Helpless Dancer

The Endless Note

Screamadelica

Primal Scream released one of THE albums of the 1990’s in the form of “Screamadelica” on 23rd September 1991 and it went on to win the first Mercury Music Prize in 1992.

This months sees the album re-released in an expanded 20th Anniversary Edition (though 6 months early) including a very expensive tin box set.

The album was a massive departure from the band’s early indie rock sound, drawing inspiration from the house music scene (and associated drugs) that was becoming popular at the time of its production. The band enlisted house DJs Andrew Weatherall and Terry Farley on producing duties, although the album also contained a wide range of other influences including gospel and dub.

The album’s title track did not appear on the album itself; the ten minute dance track was also produced by Andrew Weatherall and sung by Denise Johnson. It appears on the Dixie Narco EP released in 1992, and featured in the opening credits of the now rare Screamadelica VHS video tape the track along with the other songs on the EP are now available as part of the expanded release.

The album includes “Loaded”, which was a top twenty hit single in the UK. Dance DJ Andrew Weatherall began remixing “I’m Losing More Than I’ll Ever Have”, from their previous album, “Primal Scream” and the resulting track disassembled the song, adding a drum loop from an Italian bootleg mix of Edie Brickell’s “What I Am”, a sample of Gillespie singing a line from Robert Johnson’s “Terraplane Blues”, and the central introductory sample from the Peter Fonda B-movie The Wild Angels.

The single “Movin’ on Up” was the band’s breakthrough hit in the United States, reaching #2 on the Modern Rock Tracks chart, and also making #28 on the Mainstream Rock Tracks chart.

Screamadelica has been described with typical hyperbole by the NME as “the album that changed music forever” and lauded by Q magazine as “Sgt Pepper for the E generation”. Speaking at the time of its release, frontman Bobby Gillespie felt it was closer in spirit to The Beatles’ White Album, citing the diversity of styles crammed into its double album running time (even if Screamadelica only manages 11 tracks to the White Album’s 30).

The druggy euphoria reached its peak on the slow-burning Come Together, but Screamadelica is not just about the epic mantras. Inner Flight, the pretty, trippy instrumental indebted to Pet Sounds, and the lysergic twinkle of Shine Like Stars both provide vital connective tissue.

Gillespie ceded lead vocals to Denise Johnson on another single Don’t Fight It, Feel It, the weird, compelling club track with the jittery bassline that will not be denied,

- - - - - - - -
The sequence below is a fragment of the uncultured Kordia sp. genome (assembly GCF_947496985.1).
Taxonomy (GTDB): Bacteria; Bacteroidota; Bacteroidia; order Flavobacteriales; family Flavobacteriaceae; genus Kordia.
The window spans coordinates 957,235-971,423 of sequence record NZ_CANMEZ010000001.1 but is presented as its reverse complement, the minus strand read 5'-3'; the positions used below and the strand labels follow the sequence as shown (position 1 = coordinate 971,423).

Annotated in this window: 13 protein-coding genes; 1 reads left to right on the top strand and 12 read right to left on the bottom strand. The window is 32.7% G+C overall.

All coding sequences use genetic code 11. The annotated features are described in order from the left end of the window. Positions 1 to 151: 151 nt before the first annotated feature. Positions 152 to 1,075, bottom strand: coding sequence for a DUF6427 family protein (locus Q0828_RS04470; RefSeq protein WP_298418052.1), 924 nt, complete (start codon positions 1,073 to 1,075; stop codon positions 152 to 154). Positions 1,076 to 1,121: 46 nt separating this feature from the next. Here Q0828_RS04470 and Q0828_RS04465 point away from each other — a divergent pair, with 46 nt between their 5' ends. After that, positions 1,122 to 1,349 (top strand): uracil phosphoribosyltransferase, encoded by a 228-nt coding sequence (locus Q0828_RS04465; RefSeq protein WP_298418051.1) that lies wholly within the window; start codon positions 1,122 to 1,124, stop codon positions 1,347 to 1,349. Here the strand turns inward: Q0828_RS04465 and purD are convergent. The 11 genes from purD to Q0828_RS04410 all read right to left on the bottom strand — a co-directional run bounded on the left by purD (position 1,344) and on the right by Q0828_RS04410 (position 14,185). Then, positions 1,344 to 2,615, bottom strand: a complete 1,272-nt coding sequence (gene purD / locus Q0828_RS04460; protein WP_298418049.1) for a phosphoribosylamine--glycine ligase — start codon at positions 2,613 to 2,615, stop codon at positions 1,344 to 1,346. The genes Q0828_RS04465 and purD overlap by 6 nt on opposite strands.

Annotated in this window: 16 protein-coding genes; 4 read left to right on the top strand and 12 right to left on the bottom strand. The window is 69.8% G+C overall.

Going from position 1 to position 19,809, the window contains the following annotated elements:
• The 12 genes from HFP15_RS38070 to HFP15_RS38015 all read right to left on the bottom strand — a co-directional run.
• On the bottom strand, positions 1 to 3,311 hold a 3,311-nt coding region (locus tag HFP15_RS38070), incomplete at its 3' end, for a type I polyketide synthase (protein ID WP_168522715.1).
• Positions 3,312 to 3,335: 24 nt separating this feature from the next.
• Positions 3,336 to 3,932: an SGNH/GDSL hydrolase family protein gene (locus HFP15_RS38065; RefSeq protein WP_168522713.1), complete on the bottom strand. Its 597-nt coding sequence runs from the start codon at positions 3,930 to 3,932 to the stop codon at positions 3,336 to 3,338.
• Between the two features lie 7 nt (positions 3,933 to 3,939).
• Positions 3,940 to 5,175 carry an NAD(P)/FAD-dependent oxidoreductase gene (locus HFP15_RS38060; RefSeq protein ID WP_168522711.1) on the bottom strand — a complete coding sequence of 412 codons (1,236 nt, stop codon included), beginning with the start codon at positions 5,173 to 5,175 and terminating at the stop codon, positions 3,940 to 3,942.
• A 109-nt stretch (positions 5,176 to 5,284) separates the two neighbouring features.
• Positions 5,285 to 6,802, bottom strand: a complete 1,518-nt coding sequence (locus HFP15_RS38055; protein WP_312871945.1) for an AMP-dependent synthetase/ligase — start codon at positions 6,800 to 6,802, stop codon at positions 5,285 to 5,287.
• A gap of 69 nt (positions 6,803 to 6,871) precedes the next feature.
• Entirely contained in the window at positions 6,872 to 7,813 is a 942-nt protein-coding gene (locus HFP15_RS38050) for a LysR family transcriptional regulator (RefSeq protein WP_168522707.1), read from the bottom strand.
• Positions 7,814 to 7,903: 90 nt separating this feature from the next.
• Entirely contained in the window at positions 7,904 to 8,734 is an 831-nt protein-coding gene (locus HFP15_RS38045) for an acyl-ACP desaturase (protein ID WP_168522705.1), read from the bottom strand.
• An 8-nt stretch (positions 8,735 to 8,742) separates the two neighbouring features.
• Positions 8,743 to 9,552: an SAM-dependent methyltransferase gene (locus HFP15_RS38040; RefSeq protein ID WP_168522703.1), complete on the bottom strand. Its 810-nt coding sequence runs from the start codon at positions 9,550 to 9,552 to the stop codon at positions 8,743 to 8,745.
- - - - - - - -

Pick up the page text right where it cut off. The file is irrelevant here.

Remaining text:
and invited Jah Wobble, the ace on bass, and The Orb to put their stamp on ear-popping “dub symphony” Higher Than The Sun”.

In summary it is near perfect.

  • “Movin’ On Up” opens the album in C major and is similar in style to the Rolling Stones. The song features Bobby Gillespie’s vocals in the verse section with a gospel chorus, accompanied throughout by acoustic guitar, electric guitar and percussion. The song borrows from the lyrics to Can‘s “Yoo Doo Right”. The lyrics are similar to those of Amazing Grace.
  • “Slip Inside This House” is a version of a 1967 song by the 13th Floor Elevators. Primal Scream’s version features Sly Stone‘s laugh from the end of the song “Sex Machine” (from the 1969 album Stand!) and the Amen break.
  • “Don’t Fight It, Feel It”, in the Italo house style, with vocals by Denise Johnson.
  • “Higher Than the Sun” uses a sample from “Wah Wah Man” by the Young-Holt Unlimited Trio. It also has a recurring spoken word sample from “Get Away Jordan” by Take 6.
  • “Inner Flight” samples the closing sound on Brian Eno‘s “The Great Pretender” from the album Taking Tiger Mountain (By Strategy).
  • “Loaded”, in E major, features lines spoken by Peter Fonda’s character in the 1966 movie The Wild Angels, as well as a drum loop from an Italian bootleg mix of Edie Brickell‘s “What I Am”. There are brass pedal notes between the sections with vocals. It is a remix of Primal Scream’s own “I’m Losing More than I’ll Ever Have”, off their second album ‘Primal Scream’.
  • “Damaged” contrasts to the previous track, being of a slower tempo and more reflective mood. Sparse percussion, acoustic guitar and piano accompany quiet vocals.
  • “Come Together” is the longest track on the album. On the UK version, the track opens with part of a speech given by Jesse Jackson at the Wattstax concert held in Los Angeles in 1972. About half-way through the track, a repeated female vocal line “Come… together as one” kicks in and repeats for the rest of the track.
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    To buy the music of Primal Scream click HERE

    “I’m Losing More Than I’ll Ever Know”

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    March 22, 2011 - Posted by | Blast from The Past, New Releases, Old Music, Video |

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